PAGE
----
Anda di halaman 1dari 52

1

Math 151 3.1 Notes: The Derivative and the Tangent Line
Problem
Topic #1: The Tangent Line Problem
The Secant Line:

o
o
o

is called the difference quotient


is called the change in y
is called the change in x

Definition of a Tangent Line:

Example 1: Find the equation of the line


tangent to
at the
.
Graph the results

Method:
1. When x = c, find m = f "(c)
2. Find a point

on

!
3. Substitute (x, y) and m to find bvalue for y = mx + b .

NOTE: Vertical Tangent Lines

Topic #2: The Derivative of a Function

Definitions:

The process of finding the derivative of a function is called differentiation


A function is differentiable at x if its derivative exists at x and is differentiable
on an open interval (a, b) that contains x.

Notations: The following are ALL ways to denote the derivative of the function
with respect to the variable x.

4
Example 2: Find the derivative of
at
by the limit
process. Graph the results.

Notice!! How the graphs of f and f relate to each other!!

5
Example 3: The graph of f is given. Draw the correct graph for f
a)

b)

c)

d)

6
Example 4: The graph of

is drawn. Sketch a possible graph of f.

Example 5: Identify a function that has

and

, with domain

7
Example 6: Find the equation of the line
that is tangent to
and
parallel to the line

. Graph

your results.

Method:
1) Find m using // property
2) Find
3) Set
4) Find y by substituting x into
5) Find b by substitution

8
Topic #3: Differentiability and Continuity
Example 7: Find the derivative of the function at x = 3 for the following functions.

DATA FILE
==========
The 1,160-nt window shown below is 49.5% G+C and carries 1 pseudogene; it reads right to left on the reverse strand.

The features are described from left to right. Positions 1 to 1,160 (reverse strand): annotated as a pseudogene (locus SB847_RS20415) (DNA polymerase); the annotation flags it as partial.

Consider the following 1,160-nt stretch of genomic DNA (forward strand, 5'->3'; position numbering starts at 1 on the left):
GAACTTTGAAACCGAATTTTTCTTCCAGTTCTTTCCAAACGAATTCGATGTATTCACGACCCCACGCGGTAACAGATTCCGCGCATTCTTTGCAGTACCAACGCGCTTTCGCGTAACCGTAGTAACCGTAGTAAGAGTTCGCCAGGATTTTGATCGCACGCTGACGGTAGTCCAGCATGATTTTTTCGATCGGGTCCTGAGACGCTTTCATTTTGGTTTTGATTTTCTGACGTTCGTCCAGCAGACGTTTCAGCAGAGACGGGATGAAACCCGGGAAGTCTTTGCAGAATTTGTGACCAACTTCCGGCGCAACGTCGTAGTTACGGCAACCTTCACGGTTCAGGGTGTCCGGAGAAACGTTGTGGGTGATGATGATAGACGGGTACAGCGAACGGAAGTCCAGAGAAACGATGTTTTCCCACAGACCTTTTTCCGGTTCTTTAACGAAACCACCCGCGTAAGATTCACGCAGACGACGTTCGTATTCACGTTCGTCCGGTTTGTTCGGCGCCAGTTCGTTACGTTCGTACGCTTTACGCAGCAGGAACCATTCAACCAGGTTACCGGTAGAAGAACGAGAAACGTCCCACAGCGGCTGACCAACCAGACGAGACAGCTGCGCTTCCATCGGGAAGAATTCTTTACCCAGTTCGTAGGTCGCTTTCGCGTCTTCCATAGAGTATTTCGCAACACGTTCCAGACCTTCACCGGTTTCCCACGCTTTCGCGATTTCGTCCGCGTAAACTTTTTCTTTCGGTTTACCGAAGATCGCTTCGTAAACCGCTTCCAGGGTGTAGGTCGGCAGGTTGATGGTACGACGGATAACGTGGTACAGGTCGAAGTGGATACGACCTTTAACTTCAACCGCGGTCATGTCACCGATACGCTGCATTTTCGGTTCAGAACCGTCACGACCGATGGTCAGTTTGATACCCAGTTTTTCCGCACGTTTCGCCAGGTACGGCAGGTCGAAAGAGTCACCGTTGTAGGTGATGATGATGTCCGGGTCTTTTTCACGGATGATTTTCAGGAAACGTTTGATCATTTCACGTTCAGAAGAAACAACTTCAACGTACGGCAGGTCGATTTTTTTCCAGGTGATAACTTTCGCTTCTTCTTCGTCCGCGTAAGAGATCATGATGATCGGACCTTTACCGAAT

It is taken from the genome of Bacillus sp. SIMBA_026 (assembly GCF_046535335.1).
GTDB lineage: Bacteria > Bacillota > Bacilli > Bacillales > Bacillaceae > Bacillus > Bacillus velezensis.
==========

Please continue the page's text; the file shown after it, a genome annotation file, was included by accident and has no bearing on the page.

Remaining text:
a)

b)

c)

d)

e)

f)

9
Questions:
1) Can you have a function be continuous at a value x = c but not differentiable?

2) Can you have a function be differentiable at a value x = c but not continuous?

Theorem 3.1:
If f is differentiable at x = c, then f is continuous at x = c.
In other words:
In order for a function to have a derivative at x = c it must be continuous, BUT just
because a function is continuous at x = c does NOT mean you necessarily have a
derivative.

10
Math 151 3.2 Notes: Basic Differentiation Rules and
Rates of Change

Topic #1: The Constant Rule


Theorem 3.2: The Constant Rule
The derivative of a constant function is 0. That is, if c is a real number, then

Example 1: Find the derivative of

. Graph.

Topic #2: The Power Rule


Theorem 3.3: The Power Rule
If n is a rational number, then the function

is differentiable and

Example 2: Find the derivative of:


a)

b)

c)

11
Topic 3: The Constant Multiple Rule
Theorem 3.4: The Constant Multiple Rule
If f is a differentiable function and c is a real number, then cf is also differentiable and

Example 3: Find the derivative of the following: (hint: rewrite first)


a)

c)

b)

12
Topic #4: Sum and Difference Rules
Theorem 3.4: The Sum and Difference Rules
The sum (or difference) of two differentiable functions f and g is itself differentiable.
Moreover, the derivative of f + g (or f g) is the sum (or difference) of the derivatives of
f and g.
Sum Rule:
Difference Rule:
Example 4: Find the derivative of the function:
a)

c)

b)

13
Topic #5: Derivatives of Sine and Cosine Functions